I haven’t quite managed to eliminate all plastic from my life (totally unsure what to do about my desire for manufactured yogurt for example) – but here are some handy items that have helped me to get as far as I have.

Furoshiki – Pronounced “furoshkee”, this japanese wrapping cloth is the ultimate answer to plastic shopping bags. Easy to make, all you need is a hemmed square of cloth to your specifications (usually 1.5-2 feet per side), and a quick lesson on the multiple methods for tying the cloth. To promote its use, the Japanese government has produced a handy PDF for guidance. Furoshiki makes an excellent bag substitute, but is also great for gift wrap, protecting books or breakables in transport, or even as a baby carrier. The nice thing about furoshiki as opposed to other bag substitutes is a piece of cloth may have multiple purposes and folds up really small to fit in your purse or jacket pocket.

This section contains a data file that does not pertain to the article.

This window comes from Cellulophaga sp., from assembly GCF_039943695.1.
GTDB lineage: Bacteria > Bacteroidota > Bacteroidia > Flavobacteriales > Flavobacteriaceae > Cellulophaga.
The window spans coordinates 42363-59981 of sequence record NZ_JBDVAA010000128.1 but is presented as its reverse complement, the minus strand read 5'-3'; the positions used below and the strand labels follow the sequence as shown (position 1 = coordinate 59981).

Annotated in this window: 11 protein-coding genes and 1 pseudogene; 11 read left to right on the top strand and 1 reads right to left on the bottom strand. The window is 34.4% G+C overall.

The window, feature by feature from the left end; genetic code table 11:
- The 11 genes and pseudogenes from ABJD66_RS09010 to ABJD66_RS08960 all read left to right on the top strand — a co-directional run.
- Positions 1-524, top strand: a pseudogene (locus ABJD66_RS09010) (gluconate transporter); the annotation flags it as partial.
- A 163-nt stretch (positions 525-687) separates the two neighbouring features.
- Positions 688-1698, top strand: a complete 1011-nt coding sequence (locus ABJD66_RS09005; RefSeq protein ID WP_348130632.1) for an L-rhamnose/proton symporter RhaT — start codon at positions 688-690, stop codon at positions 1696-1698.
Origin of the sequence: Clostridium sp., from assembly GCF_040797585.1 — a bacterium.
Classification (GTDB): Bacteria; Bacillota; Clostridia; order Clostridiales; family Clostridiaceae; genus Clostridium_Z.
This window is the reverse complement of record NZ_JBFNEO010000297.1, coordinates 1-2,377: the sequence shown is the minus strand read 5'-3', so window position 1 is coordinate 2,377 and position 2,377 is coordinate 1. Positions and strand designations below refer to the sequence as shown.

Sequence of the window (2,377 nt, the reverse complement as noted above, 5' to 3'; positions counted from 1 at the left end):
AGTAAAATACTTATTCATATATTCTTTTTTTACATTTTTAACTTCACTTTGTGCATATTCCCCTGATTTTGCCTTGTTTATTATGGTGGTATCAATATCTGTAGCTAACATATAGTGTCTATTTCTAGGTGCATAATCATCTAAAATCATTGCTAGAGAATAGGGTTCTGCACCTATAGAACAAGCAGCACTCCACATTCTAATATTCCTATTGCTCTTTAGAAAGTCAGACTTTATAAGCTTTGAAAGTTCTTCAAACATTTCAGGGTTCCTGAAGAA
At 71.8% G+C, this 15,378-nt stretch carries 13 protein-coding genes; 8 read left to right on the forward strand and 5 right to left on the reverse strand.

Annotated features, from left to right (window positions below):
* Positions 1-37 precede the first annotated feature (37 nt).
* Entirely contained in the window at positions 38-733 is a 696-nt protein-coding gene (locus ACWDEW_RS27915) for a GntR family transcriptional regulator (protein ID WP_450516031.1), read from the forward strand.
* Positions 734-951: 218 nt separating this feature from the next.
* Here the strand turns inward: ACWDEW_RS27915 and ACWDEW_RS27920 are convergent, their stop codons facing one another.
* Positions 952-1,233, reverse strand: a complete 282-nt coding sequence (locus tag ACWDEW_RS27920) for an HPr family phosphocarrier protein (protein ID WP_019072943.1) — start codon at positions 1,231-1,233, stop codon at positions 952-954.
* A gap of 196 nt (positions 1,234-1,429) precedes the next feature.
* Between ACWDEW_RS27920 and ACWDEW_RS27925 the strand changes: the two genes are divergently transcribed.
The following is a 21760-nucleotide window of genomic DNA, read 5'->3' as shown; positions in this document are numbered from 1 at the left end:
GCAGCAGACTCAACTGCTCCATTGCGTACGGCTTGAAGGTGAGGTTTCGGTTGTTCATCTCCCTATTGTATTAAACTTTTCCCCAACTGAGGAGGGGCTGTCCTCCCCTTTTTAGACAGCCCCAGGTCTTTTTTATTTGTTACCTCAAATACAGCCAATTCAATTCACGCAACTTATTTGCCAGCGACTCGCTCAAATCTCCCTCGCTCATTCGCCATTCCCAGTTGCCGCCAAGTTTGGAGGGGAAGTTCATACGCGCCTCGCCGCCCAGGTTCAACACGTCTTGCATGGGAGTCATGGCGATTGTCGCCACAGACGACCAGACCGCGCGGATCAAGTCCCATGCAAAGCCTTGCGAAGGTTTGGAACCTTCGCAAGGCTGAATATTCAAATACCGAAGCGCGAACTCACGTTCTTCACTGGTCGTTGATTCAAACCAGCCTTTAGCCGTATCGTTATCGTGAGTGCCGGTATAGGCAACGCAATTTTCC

Mason Jars – Certainly not as exciting as a piece of cloth for folding, mason jars are pretty ubiquitous particularly as a lot of spaghetti sauces are now packaged in them. Far superior to the plastic container, I’ve started doing most of my food storing the way my grandmother did. Because mason jars can be both frozen and boiled without breaking, they are the safest glass to use for your food leftovers and they don’t leave nasty plastic toxics in your food! Plus they come in multiple sizes. For easy dinner heat-ups make individual soup or stew portions and freeze in the jar size of your choice. For a quick thaw simply place the jar in a saucepan of boiling water for ten minutes. Because these jars seal well and are also super durable I use them for taking leftovers to work and don’t have to worry about leakage or broken glass.

Sigg Bottles – Although a mason jar makes an excellent substitute for plastic drinking bottles, when it comes to hiking, I’ve become a huge fan of the Sigg aluminium and stainless steel water bottles. The aluminium ones are lighter weight than the standard plastic nalgene bottles and hold slightly more liquid. And despite the fact they are prone to denting, they hold up to really regular and extreme use. The stainless steel are a little heavier, but really durable. I’ve been super bummed out ever since I lost my uber-stylish Sigg canteen in a taxi cab – by far one of the nicest water bottles I ever owned.